LSU’s Law Center is offering an incentive to seven professors if they retire next summer as it looks to cut costs amid a dwindling interest in law schools nationally.

The professors, all older than 65 and tenured faculty members, have until Monday to decide whether they will retire June 30 and get paid a bonus of roughly a year’s salary in return. The total that would be saved if all decide to take the buyout: $1.12 million a year.

“This is really part of a necessary effort to provide additional financial flexibility for the Law Center,” LSU Law Center Chancellor Jack Weiss said during a recent LSU Board of Supervisors meeting, at which the plan was unanimously approved.

The American Bar Association made headlines last week with news that law school enrollment across the country sank this year to its lowest point since 1987.

Nearly two-thirds of the 204 ABA-approved law schools saw declines in first-year enrollment compared to last year.

The LSU Law Center’s fall 2014 enrollment is about 570 students — 200 of them in their first year. That’s a slight uptick from the year before, but LSU has seen a significant drop in interest in recent years, reflective of the national trend. It’s down nearly 16 percent from LSU law’s 238 first-year student enrollment in 2011.

“The pool of applicants has declined substantially,” Weiss said.

The employment rate among recent law school graduates nationally has been on a steady decline in recent years.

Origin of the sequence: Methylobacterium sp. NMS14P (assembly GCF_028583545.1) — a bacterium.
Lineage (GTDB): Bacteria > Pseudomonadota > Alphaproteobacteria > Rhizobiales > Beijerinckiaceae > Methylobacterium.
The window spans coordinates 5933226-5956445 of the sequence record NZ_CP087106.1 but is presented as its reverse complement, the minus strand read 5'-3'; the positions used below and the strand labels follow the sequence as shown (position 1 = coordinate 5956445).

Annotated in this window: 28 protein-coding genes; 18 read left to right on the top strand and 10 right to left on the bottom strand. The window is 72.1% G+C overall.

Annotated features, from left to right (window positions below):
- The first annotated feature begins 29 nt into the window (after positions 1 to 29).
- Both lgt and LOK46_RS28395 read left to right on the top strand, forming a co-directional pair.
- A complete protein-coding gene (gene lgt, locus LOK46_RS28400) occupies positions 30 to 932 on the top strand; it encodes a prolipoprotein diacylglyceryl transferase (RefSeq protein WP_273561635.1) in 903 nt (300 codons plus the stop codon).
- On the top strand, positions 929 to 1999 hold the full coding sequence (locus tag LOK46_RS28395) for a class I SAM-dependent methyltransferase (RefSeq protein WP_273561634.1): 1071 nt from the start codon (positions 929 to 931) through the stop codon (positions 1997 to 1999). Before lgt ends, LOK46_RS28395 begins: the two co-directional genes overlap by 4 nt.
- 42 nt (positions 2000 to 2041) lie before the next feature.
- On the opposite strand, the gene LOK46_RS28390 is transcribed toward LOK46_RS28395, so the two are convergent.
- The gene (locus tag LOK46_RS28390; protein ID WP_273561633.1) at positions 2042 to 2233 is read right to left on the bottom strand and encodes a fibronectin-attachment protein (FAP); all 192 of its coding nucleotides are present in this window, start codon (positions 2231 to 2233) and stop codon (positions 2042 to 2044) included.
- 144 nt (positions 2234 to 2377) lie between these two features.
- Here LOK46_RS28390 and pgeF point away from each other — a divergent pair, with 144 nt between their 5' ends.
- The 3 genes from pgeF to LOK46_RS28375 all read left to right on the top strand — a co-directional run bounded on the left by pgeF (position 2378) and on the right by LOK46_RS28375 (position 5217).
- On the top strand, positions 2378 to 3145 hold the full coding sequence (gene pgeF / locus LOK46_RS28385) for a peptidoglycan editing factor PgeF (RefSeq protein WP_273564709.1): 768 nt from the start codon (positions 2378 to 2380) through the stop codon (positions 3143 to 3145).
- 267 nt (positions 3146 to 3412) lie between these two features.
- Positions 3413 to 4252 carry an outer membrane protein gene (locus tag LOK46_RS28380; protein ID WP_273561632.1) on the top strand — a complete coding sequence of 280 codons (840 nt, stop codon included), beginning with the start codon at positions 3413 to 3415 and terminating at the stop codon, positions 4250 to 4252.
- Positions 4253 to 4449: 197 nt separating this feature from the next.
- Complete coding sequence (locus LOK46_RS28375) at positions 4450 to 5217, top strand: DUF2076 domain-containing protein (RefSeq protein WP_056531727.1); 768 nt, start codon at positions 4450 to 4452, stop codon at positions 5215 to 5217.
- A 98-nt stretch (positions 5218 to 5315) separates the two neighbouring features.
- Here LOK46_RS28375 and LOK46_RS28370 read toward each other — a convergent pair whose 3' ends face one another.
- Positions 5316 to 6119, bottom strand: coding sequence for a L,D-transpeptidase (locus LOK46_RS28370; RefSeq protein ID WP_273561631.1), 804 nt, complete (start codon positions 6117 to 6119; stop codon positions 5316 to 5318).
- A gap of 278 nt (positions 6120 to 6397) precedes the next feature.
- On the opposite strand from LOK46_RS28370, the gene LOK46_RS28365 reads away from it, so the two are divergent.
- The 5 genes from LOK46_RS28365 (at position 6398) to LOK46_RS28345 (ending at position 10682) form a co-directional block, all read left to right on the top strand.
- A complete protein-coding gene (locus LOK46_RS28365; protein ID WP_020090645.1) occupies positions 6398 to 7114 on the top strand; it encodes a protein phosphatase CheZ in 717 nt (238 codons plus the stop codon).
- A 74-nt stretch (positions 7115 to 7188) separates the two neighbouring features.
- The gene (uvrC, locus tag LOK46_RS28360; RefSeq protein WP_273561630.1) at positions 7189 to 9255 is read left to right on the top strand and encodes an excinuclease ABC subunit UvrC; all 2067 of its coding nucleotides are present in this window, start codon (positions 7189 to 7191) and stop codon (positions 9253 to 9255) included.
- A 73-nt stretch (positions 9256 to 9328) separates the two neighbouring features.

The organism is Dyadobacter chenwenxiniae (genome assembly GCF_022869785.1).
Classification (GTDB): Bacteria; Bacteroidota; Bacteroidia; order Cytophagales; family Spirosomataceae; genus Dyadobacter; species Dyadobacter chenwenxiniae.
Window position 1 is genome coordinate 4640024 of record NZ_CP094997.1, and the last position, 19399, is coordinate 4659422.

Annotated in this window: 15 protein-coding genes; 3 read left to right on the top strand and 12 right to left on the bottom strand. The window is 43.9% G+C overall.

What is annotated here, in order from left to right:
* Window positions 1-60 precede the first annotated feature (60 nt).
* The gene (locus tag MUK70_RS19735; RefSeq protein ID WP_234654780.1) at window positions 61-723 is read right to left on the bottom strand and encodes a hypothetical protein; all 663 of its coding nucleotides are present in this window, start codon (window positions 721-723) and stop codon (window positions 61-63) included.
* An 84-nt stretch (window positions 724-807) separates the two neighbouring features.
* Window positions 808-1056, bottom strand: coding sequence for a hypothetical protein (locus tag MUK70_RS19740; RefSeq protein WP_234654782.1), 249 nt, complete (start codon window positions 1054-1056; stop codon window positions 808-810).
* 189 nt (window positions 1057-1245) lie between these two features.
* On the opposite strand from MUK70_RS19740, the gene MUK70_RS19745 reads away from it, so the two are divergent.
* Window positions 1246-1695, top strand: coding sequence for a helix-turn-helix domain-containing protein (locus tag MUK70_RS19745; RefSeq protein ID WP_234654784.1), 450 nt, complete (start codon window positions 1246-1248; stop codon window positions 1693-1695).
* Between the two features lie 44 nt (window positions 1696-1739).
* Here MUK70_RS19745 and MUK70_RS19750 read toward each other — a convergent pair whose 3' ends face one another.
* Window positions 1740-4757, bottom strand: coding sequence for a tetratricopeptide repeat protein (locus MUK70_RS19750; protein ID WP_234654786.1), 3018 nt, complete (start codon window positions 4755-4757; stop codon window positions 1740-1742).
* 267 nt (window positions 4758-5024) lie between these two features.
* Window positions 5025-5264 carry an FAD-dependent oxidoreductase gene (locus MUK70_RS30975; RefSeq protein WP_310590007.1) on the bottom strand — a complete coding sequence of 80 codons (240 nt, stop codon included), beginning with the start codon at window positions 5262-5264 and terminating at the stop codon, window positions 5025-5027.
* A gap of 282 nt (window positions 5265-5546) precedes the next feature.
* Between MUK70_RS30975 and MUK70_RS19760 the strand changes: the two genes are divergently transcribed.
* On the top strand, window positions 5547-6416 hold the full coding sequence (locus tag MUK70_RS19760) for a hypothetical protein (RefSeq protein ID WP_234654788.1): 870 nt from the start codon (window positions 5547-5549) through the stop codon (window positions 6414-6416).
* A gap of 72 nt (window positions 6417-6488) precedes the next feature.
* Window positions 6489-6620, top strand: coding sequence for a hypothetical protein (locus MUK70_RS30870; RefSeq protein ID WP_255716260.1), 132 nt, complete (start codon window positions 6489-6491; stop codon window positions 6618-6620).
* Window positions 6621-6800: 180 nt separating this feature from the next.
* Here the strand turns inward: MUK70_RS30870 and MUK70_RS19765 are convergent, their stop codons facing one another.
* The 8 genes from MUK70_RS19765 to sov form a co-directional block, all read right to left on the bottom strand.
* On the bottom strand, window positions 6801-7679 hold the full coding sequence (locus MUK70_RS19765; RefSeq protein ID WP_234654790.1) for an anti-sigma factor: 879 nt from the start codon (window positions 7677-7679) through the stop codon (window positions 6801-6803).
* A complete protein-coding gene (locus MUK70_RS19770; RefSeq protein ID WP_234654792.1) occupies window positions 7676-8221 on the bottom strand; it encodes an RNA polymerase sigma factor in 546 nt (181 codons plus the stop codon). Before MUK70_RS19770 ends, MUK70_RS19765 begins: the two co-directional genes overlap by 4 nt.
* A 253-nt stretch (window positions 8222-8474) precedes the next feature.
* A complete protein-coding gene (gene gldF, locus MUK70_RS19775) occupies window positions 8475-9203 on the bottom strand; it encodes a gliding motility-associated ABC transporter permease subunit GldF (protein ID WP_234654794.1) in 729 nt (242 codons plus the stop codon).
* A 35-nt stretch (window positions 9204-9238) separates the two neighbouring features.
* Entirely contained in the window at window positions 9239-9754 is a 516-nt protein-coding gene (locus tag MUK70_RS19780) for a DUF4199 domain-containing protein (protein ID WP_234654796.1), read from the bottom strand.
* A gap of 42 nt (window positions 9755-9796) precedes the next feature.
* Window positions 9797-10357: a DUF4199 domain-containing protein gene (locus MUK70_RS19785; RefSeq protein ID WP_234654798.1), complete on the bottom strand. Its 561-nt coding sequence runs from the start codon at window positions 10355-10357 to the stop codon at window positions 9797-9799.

Meanwhile, the LSU Law Center’s tuition has gone up. Tuition today is about $20,997 a year.

The buyout would provide enough savings to allow the Law Center to not worry as much about a loss in tuition revenue, Weiss said.

Tuition makes up about 80 percent of the law school’s budget.

“It’s critical that we have the flexibility to right-size the faculty of the Law Center,” Weiss said. “The financial cash flow advantage of this plan gives us overall flexibility in terms of our program.”

LSU has the option to renege on the offer if fewer than four faculty members choose to participate.

The Law Center has about 45 faculty members, most of them tenure or tenure-track professors. Among the professors who qualify are several well-known names, including former Law Center Chancellor John Costonis and former LSU system general counsel Ray Lamonica.

Weiss said he’s not sure how many will go for the buyout.

“Certainly, some will,” he said.

He said he sees the incentive program as a way for faculty to “retire with dignity and positive feelings” about the LSU law school.

The Law Center worked with LSU leaders to come up with the plan.

“The plan has significant benefits for the Law Center,” said Daniel Layzell, LSU vice president for finance and administration.

LSU Law Center is in a re-organization effort that will put it under the umbrella of LSU’s flagship campus.

The initial cost of doling out one-time payments to those who choose to take the retirement incentive would be $1.36 million if all seven take the offer.

Half of that will be covered with a loan from the flagship’s budget.

The plan allows the university to hire some of the retirees back on flexible one-year contracts. Or it could fill jobs with new, cheaper hires.

“We will need to replace some of the retirees with other hires, but we’ll have a flexibility to decide to what extent do we want to do that or use the savings for other purposes,” Weiss said.

He said junior faculty members will get more opportunity at the LSU Law Center, and the university will have a chance to hire people newly on the job market in light of the national down trend.

Follow Elizabeth Crisp on Twitter, @elizabethcrisp.